So the question is serious, but tongue-in-cheek too, because I think that to attempt to describe a hierarchy of genres is really to open a can of worms, unlike some of the music teachers I knew half-a-century ago, who would have said quite unequivocally that anything but Classical was trash.

 

I want people to think about and identify what makes one performance better than another and think about how much, or how little, these qualities depend on good reproduction to make themselves felt.

Mike zerO Romeo Oscar November

http://wakibaki.com

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I think "classical" music uses more complex and expressive language and structures which can potentiatly trigger emotions that are spiritually and intelectually more elevated.

The same happens with literature, painting and the other learned arts when compared their popular counterparts.

"Classical" music is not exclusive to the Western (European) civilization and can be found in most civilizations from China to Iran, from India to Europe, where it distinguishes itself from the simpler traditional/popular songs and melodies which exist for entertainment purposes.

 

But across the times there have been plenty of times when "classical" composers visited popular music motifs for inspiration and the inverse happened with popular music as well (i.e. prog rock, rock operas).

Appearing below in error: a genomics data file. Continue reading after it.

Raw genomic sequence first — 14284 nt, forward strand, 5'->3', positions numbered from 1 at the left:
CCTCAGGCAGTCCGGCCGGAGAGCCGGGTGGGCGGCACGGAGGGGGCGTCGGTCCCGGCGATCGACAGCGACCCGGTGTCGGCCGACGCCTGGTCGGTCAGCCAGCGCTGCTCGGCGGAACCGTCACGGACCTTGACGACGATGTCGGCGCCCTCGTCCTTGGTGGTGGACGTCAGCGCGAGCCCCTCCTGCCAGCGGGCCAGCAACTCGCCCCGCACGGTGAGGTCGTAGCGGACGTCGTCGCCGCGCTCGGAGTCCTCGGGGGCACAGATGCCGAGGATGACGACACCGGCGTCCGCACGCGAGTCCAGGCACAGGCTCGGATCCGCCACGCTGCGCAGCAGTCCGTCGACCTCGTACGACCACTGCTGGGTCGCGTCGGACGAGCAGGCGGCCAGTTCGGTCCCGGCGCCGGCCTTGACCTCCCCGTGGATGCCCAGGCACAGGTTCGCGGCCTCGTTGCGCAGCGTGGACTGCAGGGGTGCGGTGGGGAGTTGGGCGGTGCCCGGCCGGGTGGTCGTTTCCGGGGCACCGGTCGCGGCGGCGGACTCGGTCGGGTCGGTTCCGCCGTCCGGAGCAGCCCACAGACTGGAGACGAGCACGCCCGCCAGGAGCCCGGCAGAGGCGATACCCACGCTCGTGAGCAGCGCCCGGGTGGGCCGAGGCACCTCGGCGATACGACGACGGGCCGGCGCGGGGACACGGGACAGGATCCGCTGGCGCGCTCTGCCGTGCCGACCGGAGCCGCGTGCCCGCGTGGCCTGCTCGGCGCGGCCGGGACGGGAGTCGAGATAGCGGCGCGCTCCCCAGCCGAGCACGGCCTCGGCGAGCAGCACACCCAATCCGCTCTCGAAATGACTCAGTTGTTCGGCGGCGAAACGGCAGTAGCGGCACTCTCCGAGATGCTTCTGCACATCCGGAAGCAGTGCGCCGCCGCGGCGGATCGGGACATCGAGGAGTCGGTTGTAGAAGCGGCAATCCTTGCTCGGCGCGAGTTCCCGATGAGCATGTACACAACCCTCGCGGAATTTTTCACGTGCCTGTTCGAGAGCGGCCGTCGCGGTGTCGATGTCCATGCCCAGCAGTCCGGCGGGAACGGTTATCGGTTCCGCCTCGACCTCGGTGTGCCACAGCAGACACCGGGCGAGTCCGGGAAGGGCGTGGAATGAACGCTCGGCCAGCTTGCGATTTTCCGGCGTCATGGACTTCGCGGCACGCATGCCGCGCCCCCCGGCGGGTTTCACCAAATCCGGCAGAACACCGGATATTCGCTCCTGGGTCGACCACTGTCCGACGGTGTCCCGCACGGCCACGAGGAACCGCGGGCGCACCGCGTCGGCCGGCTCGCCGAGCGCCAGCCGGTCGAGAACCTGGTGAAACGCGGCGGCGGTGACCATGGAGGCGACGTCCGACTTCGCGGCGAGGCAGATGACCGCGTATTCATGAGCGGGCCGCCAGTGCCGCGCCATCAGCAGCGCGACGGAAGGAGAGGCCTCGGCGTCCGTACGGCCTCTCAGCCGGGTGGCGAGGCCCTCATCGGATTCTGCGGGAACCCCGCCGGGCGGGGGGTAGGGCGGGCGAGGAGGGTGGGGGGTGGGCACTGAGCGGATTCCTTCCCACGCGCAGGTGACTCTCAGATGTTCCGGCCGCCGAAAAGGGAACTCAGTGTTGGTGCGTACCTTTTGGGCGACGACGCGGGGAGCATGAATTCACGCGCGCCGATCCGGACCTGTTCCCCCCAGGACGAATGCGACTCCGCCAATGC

"Science draws the wave, poetry fills it with water" Teixeira de Pascoaes

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I think "classical" music uses more complex and expressive language and structures which can potentiatly trigger emotions that are spiritually and intelectually more elevated.

 

So, leaving aside considerations of interpretation, I can get the same stimulus from reading the score as I can from listening to a recording, given that my musical sensibility is sufficiently developed that I can hear the piece in my inner ear?

Mike zerO Romeo Oscar November

http://wakibaki.com

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So, leaving aside considerations of interpretation, I can get the same stimulus from reading the score as I can from listening to a recording, given that my musical sensibility is sufficiently developed that I can hear the piece in my inner ear?